In times of trouble, should we just focus on aid rather than Fairtrade?

I’m sure that you will have read about the problems in Africa with the largest drought in the last fifty years. This type of humanitarian crisis has led to questions over the focus needed for international development organisations and the general public.


The famine has been driven by a number of issues such as climatic stresses, long term national and global political instability and unsustainable livelihoods. The complexities of the causes of humanitarian disasters makes it difficult to decide whether aid is the answer to the problem. There is not one single type of aid: there is multilateral aid (given by many countries such as food aid) and bilateral aid (given by one single government to another). Aid has had a variety of attached conditions such as the ‘opening up’ of markets in the 1980s. This has often made aid problematic in the long term development of the global south.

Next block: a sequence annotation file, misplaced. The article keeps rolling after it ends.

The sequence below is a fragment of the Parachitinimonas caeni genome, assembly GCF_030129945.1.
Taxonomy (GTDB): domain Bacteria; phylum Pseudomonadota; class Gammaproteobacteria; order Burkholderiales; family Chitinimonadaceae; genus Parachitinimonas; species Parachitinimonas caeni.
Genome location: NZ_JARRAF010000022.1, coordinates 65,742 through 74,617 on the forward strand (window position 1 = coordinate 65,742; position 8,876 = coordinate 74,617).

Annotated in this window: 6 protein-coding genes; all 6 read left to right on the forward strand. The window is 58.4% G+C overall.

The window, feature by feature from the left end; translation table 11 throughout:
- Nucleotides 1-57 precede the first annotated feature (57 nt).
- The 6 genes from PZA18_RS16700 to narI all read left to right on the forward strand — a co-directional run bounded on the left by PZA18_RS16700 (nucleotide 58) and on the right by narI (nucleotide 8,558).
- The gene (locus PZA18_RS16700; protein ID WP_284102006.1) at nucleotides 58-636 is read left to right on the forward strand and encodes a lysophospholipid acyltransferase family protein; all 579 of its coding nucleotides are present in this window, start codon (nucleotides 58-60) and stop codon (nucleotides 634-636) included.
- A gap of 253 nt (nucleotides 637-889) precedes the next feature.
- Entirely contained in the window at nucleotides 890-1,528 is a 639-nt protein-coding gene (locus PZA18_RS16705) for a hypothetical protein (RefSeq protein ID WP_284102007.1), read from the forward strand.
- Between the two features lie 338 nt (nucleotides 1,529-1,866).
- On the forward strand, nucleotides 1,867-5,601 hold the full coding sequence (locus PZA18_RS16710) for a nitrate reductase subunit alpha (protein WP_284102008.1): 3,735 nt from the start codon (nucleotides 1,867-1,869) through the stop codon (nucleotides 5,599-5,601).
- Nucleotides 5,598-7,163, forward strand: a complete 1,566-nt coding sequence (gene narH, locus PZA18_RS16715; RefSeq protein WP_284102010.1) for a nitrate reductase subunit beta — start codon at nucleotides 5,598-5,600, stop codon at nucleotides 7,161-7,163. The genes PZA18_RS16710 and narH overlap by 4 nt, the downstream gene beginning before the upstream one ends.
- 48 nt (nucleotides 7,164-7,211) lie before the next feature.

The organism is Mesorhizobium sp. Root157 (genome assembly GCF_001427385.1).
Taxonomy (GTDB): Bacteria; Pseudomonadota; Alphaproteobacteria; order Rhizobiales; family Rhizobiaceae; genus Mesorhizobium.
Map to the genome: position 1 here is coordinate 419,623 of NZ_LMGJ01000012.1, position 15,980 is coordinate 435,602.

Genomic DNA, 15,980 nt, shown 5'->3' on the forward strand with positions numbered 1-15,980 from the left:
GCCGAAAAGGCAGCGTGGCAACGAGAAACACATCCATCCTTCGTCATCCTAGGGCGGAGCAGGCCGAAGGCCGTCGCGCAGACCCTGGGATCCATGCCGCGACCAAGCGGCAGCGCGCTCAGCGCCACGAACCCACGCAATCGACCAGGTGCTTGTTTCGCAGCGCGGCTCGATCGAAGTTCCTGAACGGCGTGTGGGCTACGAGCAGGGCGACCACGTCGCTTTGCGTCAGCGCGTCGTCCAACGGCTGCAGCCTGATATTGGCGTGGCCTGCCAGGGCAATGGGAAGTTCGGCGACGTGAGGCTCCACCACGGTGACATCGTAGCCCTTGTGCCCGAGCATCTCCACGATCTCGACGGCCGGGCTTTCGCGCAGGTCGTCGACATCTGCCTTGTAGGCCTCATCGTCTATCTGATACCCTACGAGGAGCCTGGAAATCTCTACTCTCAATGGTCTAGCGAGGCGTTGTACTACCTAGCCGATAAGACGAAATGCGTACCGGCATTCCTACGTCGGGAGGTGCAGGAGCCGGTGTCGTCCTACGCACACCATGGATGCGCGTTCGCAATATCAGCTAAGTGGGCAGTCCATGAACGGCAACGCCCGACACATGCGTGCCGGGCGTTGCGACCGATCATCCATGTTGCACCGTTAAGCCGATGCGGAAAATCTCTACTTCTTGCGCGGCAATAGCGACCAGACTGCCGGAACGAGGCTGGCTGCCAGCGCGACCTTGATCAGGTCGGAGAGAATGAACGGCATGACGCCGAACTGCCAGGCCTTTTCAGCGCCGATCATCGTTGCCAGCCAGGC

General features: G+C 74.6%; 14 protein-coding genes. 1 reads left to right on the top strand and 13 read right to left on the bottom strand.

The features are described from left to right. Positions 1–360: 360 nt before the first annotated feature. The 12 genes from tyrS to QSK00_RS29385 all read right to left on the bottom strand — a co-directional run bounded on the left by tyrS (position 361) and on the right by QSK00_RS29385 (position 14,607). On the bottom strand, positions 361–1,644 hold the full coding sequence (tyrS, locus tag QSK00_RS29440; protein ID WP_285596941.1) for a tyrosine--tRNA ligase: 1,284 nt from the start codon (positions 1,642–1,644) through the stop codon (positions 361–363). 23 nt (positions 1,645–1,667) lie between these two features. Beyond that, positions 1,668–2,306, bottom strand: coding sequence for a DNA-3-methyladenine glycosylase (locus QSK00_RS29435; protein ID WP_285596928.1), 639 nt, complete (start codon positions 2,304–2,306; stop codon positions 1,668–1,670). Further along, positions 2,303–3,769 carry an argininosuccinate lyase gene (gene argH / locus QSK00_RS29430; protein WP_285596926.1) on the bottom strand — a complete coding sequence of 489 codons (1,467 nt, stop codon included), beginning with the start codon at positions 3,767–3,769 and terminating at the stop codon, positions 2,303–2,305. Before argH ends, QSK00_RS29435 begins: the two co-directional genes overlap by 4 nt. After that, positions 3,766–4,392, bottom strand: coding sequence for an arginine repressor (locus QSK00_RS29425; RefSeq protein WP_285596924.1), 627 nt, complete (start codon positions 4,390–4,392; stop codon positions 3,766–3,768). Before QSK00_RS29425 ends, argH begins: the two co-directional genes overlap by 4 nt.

There have been three main reactions to the problems in Africa: First, we could ignore the issues in the Global South and not intervene. This has been attractive as it is the cheapest option for the Global North, and seems to force independence. However, as many people have argued in the current unfair economic system this is not possible. The Global South is financially and legally in a situation that is against them – such as unfair trade rules. It is naive to suggest that the Global North can just be separated from the Global South alone, as it is intrinsically linked into the development of the Global South. Also, it is ethically questionable to allow the development injustice to continue.